Are live screenings really theatre or cinema when it comes to VAT?

Satellite broadcasts have enabled venues all over the country to present prestigious theatre, music and ballet to audiences who wouldn’t have been able to see those productions in person.

But were those people watching live performance – or cinema?

A tribunal was asked to rule whether a regional arts centre was correct to argue that such showings were cultural events that should be exempt from VAT. 

Theatre VAT

The issue could have costly implications for many other arts venues – although one VAT expert has warned that, like a West End hit, the issue could be set for an extended run.

Satellite broadcasts and VAT

Whether it’s Phoebe Waller-Bridge in Fleabag, Bill Nighy in Skylight, or the Royal Opera House’s latest production of Das Rheingold, satellite broadcasts have broken down geographical and financial barriers to enjoying big-ticket cultural events.

The First Tier Tribunal (Tax Chamber) considered an appeal by the arts venue Derby Quad Limited, which argued that its screenings of such productions should be exempt from 20% VAT.

Derby Quad pointed to the “cultural exemption” that applies to “the supply by an eligible body of a right of admission to a theatrical, musical or choreographic performance of a theatrical nature”.

HMRC, on the other hand, argued that these screenings were excluded from that cultural exemption.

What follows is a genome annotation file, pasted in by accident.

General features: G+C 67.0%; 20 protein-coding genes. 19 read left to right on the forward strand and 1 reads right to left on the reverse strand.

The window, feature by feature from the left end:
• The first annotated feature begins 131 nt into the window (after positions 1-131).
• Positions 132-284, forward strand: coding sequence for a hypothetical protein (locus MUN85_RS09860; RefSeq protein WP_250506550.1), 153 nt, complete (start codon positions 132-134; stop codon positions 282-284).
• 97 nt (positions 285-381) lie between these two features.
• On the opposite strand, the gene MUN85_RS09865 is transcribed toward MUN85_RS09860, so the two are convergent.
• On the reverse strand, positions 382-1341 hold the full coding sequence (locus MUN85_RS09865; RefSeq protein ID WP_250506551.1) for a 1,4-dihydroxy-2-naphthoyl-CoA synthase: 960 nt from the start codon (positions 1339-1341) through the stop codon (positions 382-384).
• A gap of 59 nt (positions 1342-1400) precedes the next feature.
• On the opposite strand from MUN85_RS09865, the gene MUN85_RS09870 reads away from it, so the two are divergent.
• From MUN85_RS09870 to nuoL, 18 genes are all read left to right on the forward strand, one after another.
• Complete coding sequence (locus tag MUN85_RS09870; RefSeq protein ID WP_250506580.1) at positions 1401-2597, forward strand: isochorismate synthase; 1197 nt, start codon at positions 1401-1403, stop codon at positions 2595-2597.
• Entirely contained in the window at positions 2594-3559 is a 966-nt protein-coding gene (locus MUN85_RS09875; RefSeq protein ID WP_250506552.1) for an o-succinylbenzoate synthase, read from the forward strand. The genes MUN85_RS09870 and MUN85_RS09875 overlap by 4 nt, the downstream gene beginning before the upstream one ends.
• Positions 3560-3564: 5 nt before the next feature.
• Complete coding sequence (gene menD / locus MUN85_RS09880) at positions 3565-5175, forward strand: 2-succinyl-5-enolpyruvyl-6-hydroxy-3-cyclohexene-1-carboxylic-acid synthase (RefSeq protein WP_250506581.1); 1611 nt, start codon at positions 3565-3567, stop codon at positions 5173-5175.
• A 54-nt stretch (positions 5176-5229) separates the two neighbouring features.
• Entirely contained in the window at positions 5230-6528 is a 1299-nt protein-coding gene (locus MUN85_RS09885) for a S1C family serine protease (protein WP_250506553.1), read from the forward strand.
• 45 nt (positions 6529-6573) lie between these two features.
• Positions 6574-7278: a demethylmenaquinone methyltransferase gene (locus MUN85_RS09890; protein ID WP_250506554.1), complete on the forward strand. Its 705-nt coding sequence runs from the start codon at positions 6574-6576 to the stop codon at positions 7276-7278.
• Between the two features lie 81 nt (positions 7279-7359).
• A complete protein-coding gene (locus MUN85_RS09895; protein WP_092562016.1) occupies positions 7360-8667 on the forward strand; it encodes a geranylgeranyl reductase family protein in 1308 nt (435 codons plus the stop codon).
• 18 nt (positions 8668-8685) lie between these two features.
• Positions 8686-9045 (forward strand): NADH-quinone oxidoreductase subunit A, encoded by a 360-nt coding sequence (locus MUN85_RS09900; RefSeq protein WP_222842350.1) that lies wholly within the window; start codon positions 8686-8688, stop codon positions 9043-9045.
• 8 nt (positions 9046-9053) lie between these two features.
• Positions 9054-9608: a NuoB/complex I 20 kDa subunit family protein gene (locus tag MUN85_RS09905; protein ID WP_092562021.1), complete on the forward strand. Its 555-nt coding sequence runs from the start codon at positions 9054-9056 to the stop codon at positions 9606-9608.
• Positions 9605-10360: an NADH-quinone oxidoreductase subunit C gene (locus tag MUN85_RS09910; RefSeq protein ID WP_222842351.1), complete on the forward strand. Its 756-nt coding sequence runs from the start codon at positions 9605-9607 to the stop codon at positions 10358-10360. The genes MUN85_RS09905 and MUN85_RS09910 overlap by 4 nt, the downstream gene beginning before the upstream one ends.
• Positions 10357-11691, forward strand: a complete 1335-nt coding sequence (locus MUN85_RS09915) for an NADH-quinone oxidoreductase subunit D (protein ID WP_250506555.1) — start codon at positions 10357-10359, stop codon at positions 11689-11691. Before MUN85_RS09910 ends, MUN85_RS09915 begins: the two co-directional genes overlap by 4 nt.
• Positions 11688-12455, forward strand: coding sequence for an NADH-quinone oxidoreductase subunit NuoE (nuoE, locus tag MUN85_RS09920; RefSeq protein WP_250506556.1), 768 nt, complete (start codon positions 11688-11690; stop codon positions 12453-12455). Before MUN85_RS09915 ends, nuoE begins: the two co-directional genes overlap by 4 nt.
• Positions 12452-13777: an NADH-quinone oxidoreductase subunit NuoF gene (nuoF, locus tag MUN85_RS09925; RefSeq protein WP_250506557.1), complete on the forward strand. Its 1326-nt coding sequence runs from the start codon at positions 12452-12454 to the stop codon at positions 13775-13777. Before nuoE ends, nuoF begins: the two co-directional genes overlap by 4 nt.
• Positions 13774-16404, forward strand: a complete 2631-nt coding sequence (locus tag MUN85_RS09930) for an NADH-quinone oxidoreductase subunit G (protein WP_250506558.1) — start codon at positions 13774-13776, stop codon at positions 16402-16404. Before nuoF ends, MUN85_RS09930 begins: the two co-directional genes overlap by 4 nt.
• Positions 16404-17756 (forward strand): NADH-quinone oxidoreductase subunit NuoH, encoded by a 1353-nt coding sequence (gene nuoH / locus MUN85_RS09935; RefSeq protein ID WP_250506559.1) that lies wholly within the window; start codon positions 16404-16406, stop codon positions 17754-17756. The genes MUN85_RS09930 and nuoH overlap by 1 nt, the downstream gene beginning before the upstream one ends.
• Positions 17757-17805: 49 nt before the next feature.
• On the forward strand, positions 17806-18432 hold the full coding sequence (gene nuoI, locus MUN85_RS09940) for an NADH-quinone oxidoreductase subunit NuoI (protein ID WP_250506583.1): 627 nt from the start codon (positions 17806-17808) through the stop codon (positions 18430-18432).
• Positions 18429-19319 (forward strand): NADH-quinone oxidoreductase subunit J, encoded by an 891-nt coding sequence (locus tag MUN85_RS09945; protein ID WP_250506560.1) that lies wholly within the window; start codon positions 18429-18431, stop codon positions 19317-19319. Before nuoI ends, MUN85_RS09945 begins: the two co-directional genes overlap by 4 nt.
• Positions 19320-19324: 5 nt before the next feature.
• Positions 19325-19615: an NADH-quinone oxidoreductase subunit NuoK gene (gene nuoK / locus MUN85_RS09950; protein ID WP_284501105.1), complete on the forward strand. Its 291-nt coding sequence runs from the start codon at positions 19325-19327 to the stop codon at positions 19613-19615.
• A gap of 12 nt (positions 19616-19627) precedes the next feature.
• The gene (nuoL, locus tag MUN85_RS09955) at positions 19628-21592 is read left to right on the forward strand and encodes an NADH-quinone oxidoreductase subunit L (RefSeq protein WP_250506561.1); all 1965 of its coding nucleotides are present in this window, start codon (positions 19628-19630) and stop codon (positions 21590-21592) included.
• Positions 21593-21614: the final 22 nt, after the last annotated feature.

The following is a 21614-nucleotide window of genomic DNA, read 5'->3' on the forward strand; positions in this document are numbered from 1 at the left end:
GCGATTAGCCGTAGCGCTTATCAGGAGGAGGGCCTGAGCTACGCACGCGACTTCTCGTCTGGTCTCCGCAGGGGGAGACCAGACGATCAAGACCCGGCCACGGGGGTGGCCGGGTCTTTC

Quad is Derby’s “cultural hub”, combining independent cinema with an art gallery, a cafe bar, and event spaces.  As well as showing live broadcasts of cultural events, it presented recorded “encore” screenings of the same performances. 

Adam Lloyd Bus, director of the venue from 2014-22, argued that such screenings were different from film showings, which are subject to VAT. Audiences at National Theatre Live presentations felt “real excitement” because the event was broadcast live. He said they “tended to applaud at the end of the screening: they appear to feel connected to the performance and the South Bank audience”, the tribunal summarised.

He made the case that “the event seeks to create the cultural experience of theatre through digital innovation”, the tribunal said. 

How the tribunal reached its decision

The tribunal began by deciding that repeat, or “encore”, showings, were certainly cinematic screenings.

“In simple terms, they were in no understandable interpretation Live Events; there was nothing live about them,” it said.

While it was “not persuaded” that a live broadcast of an event was the same thing as a film screening, it did not consider that it met the “natural and ordinary meaning” of the words “theatrical performance” either.

A key point, it said, was that “the actors cannot hear the Live Event audience and moreover they provided no audience and performer interaction”.

This was, the tribunal decided, a “crucial distinction”.

“The actors/performers in a theatrical performance receive no ‘feedback’ from an audience at a Live Event. The audience cannot convey their reactions and responses to the actors/performers,” it added.